Chapter 12: Introduction
Unemployment: A Recurring Problem
This chapter deals with unemployment--its costs, causes, and cures. In doing so, it emphasizes that unemployment has both economic and noneconomic costs.
The chapter explains how the unemployment rate is calculated and emphasizes that the average rate conceals many differences among demographic groups.
The chapter also distinguishes among three types of unemployment: frictional, structural, and cyclical. This distinction is important in terms of both costs and policy.
Various policies to reduce unemployment are considered. The impact of the minimum wage on unemployment is discussed in this context.
Finally, unemployment in Europe is discussed. Various factors cause unemployment to be higher in most European countries than in the United States.

Instructional Objectives
After completing this chapter, your students should know:

1. That unemployment has both economic and noneconomic costs and that these costs are different for society and the individual.
2. How the unemployment rate is calculated and how unemployment rates vary among demographic groups.
3. That three types of unemployment--frictional, structural, and cyclical--exist, and that these differ in terms of both costs and policy implications.
4. How the full, or natural, unemployment rate is defined.
5. How stabilization policy can be applied to achieve and/or maintain full employment.
6. That stabilization policy is unlikely to reduce frictional and structural unemployment and that other policies are, therefore, necessary.
7. That a significant increase in the minimum wage has an adverse effect on unemployment, particularly among teenagers.
8. That for various reasons, the unemployment rate in most European countries is much higher than the unemployment rate in the United States.

Terms from Previous Chapters
You should review the terms in this section at the beginning of your discussion of the chapter.

business cycles (Chapter 11)
expansion phase (Chapter 11)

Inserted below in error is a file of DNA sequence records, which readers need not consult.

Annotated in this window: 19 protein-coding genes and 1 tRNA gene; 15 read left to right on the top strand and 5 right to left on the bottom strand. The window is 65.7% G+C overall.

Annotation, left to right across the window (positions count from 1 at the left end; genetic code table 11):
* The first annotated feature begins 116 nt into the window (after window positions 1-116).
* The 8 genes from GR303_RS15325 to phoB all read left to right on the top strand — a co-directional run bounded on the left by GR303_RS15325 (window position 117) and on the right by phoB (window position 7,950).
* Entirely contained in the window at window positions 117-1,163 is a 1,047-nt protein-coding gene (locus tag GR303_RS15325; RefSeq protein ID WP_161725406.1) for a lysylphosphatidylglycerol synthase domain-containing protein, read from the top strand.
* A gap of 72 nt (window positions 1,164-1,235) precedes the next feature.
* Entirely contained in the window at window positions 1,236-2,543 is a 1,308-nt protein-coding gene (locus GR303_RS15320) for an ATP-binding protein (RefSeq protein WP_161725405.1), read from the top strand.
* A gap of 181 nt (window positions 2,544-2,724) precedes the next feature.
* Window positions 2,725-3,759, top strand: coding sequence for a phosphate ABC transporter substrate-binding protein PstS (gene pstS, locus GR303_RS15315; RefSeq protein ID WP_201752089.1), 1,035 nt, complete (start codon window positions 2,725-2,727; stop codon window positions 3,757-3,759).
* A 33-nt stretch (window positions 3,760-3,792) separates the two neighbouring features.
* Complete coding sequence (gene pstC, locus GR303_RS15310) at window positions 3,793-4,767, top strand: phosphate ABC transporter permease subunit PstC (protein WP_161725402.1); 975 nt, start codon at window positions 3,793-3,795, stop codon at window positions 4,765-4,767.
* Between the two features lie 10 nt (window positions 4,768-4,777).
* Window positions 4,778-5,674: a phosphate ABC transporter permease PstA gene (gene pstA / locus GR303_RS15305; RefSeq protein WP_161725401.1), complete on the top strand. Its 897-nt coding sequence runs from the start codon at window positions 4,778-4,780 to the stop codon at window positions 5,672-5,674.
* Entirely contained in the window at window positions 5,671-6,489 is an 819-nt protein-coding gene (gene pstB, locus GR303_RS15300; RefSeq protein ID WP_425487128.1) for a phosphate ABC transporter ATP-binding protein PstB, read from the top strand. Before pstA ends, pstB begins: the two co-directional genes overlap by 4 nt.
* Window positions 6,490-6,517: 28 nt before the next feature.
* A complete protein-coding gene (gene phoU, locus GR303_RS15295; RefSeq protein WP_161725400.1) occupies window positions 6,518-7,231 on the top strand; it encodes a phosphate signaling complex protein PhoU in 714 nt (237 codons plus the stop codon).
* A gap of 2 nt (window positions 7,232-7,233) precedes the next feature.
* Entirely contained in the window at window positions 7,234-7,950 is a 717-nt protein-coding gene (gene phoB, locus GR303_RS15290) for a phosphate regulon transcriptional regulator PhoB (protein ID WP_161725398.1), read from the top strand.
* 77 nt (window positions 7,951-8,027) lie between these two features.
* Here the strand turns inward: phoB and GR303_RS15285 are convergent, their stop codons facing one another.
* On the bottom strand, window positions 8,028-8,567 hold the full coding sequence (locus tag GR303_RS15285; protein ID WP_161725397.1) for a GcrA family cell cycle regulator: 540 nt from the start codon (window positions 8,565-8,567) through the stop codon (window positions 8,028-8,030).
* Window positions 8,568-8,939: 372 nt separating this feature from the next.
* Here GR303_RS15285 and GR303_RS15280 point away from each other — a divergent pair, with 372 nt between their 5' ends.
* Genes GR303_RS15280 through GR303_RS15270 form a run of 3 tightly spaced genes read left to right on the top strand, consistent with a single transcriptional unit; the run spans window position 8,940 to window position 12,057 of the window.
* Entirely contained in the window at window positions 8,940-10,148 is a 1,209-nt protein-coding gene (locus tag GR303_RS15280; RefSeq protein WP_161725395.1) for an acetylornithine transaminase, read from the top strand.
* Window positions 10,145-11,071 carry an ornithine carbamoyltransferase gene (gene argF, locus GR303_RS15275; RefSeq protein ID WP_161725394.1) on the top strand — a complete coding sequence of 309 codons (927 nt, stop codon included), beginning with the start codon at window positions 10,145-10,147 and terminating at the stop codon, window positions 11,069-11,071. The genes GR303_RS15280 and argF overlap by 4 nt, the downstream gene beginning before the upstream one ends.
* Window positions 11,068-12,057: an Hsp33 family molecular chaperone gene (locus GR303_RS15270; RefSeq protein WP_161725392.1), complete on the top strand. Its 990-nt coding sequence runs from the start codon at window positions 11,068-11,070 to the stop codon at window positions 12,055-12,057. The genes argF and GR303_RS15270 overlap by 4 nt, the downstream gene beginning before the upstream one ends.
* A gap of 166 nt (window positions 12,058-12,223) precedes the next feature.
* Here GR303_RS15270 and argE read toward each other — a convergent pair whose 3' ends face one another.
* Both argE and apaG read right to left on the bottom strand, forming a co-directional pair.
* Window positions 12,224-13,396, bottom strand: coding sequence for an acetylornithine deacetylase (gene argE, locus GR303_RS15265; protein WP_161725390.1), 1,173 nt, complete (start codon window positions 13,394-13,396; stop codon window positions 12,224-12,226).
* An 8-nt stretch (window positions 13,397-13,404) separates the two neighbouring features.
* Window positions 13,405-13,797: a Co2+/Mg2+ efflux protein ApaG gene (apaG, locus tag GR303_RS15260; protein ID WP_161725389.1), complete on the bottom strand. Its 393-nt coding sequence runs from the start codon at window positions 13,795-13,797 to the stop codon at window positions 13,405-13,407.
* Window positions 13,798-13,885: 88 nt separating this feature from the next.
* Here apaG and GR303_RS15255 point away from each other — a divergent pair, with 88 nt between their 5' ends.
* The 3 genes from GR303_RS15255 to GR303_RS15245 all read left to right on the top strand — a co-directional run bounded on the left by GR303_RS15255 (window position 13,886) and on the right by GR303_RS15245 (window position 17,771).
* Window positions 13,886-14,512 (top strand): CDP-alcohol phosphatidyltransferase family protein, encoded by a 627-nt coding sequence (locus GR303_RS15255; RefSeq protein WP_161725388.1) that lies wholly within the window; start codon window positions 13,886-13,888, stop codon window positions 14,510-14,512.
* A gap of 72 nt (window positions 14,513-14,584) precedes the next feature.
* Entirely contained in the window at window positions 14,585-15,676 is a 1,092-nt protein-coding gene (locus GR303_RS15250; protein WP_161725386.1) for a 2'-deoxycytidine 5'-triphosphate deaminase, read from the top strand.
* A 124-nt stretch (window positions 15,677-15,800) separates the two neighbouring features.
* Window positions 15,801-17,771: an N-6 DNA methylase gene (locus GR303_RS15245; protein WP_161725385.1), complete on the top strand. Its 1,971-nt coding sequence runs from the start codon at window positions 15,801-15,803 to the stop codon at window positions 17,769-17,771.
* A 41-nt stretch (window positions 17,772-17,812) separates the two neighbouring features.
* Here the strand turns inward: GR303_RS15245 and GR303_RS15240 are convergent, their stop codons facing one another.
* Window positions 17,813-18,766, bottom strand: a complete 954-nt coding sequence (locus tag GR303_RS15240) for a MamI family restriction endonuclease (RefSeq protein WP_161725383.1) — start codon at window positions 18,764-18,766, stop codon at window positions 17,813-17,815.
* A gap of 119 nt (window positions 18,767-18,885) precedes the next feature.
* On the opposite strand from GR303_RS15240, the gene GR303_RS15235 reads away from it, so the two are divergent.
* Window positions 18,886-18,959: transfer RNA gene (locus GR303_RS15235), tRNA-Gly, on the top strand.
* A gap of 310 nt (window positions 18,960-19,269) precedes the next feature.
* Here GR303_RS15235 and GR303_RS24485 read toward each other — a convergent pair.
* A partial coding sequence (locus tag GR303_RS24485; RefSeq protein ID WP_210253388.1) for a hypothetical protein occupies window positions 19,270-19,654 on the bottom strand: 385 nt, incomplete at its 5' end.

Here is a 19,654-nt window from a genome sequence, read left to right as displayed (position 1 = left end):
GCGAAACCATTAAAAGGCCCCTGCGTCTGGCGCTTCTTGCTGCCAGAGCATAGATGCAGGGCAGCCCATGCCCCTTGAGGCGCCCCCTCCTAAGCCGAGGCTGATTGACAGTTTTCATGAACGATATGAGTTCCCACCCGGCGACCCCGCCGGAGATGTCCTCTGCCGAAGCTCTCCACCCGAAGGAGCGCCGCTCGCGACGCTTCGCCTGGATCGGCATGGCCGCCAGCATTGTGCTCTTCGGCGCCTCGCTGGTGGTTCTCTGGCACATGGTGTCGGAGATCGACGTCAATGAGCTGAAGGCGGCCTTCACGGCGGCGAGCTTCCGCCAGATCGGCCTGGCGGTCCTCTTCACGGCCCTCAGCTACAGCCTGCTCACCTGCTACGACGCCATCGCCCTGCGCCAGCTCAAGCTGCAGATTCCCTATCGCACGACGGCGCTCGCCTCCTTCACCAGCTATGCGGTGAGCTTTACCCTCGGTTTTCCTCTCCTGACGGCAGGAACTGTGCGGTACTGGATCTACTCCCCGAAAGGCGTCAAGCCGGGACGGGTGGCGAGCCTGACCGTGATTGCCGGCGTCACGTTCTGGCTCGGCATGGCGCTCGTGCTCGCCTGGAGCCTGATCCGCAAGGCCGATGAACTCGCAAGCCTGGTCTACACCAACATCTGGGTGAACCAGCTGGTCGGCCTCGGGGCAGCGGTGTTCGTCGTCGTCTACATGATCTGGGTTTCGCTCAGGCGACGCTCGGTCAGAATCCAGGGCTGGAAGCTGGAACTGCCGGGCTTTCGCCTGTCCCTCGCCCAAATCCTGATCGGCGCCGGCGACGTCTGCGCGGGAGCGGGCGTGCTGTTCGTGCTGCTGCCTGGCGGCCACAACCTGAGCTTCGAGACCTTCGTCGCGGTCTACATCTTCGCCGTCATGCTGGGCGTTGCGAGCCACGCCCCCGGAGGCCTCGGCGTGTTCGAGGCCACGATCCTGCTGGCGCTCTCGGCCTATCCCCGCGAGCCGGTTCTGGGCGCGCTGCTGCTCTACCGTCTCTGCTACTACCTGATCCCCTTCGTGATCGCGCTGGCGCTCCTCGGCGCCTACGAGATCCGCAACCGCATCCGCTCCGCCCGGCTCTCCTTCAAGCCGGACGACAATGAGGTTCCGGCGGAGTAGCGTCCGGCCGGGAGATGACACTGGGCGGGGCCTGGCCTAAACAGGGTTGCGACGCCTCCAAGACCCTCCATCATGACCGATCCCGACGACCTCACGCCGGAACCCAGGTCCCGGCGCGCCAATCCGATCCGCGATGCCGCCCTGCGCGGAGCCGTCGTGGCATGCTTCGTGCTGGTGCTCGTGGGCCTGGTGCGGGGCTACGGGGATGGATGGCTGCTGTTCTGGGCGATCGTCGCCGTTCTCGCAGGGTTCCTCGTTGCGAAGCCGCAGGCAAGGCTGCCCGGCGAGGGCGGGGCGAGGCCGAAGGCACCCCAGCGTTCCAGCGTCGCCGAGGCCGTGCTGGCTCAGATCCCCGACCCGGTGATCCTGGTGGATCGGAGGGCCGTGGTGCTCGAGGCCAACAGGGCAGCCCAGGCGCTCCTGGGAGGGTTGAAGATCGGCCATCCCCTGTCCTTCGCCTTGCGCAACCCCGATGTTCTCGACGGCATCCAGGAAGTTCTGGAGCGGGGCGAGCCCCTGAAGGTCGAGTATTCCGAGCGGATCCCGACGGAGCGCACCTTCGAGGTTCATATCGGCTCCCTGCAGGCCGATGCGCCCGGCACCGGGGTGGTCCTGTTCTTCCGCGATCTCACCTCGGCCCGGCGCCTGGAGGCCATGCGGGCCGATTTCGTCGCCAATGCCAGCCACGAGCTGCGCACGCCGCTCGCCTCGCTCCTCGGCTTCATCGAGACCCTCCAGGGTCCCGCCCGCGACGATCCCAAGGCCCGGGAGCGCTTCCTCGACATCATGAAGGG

peak (Chapter 11)
contraction phase (Chapter 11)
trough (Chapter 11)
real GDP (Chapter 11)
GDP deflator (Chapter 11)
personal consumption expenditures (Chapter 11)
gross private domestic investment (Chapter 11)
government purchases of goods and services (Chapter 11)
aggregate demand curve (Chapter 11)
aggregate supply curve (Chapter 11)
equilibrium (Chapter 1)
fiscal policy (Chapter 11)
disposable income (Chapter 11)
expansionary fiscal policy (Chapter 11)
contractionary fiscal policy (Chapter 11)
money supply (Chapter 11)
monetary policy (Chapter 11)
expansionary monetary policy (Chapter 11)
contractionary monetary policy (Chapter 11)

Key Terms
These terms are introduced in this chapter:

unemployment rate
civilian labor force
frictional unemployment
structural unemployment
cyclical unemployment
full employment rate of unemployment
natural rate of unemployment
stabilization policies

Additional References
In addition to the references in the text, instructors may wish to read or assign one or more of the following:

1. Charles Brown, Curtis Gilroy, and Andrew Kohen, "The Effect of the Minimum Wage on Employment and Unemployment," Journal of Economic Literature 20 (June 1982), pp. 487-528.
2. Lynn E. Browne, 'The Labor Force, Unemployment Rates, and Wage Pressures," Federal Reserve Bank of Boston, New England Economic Review (January/February 1989), pp. 21-29.
3. Keith M. Carlson, "How Much Lower Can the Unemployment Rate Go?" Federal Reserve Bank of St. Louis, Review 70 (July/August 1988), pp. 44-57.
4. Keyin M. Murphy and Robert H. Topel, "The Evolution of Unemployment in the United States: 1968-1985," in Stanley Fischer, ed., NBER Macroeconomics Annual 1987 (Cambridge, Mass.: MIT Press, 1987), pp. 11-58.
5. Stephen K. McNees, 'The 1990-91 Recession in Historical Perspective," Federal Reserve Bank of Boston, New England Economic Review (January/February 1992), pp. 3-22.
6. John L. Palmer, ed., Creating Jobs: Public Employment Programs and Wage Subsidies (Washington, D.C.: The Brookings Institution, 1978).
7. Michael J. Piore, "Historical Perspectives and the Interpretation of Unemployment," Journal of Economic Literature 25 (December 1987), pp. 1834-1850.
8. G.J. Santoni, 'The Employment Act of 1946: Some History Notes," Federal Reserve Bank of St. Louis, Review 68 (November 1986), pp. 5-16.
9. Lawrence H. Summers, "Why Is the Unemployment Rate So Very High Near Full Employment?" Brookings Papers on Economic Activity, No. 2 (1986), pp. 339-383.
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